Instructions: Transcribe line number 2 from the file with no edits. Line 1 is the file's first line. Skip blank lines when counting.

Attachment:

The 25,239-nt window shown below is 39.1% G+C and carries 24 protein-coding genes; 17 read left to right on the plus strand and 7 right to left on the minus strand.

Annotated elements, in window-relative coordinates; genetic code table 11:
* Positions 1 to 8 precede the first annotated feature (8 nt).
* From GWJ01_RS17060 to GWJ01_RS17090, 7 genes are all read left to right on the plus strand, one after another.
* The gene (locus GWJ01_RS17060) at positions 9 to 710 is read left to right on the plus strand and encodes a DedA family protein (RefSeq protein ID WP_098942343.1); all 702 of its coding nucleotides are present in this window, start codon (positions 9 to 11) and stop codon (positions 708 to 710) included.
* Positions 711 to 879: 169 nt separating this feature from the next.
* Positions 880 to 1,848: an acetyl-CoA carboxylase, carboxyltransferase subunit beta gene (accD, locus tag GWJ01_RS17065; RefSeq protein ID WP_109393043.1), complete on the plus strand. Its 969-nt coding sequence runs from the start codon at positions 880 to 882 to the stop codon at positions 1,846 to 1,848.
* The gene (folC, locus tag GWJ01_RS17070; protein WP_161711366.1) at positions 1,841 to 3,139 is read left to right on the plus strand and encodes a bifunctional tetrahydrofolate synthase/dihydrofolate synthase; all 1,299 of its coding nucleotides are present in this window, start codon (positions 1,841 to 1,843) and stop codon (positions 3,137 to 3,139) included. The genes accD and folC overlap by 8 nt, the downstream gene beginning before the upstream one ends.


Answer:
Annotated elements, in window-relative coordinates; genetic code table 11: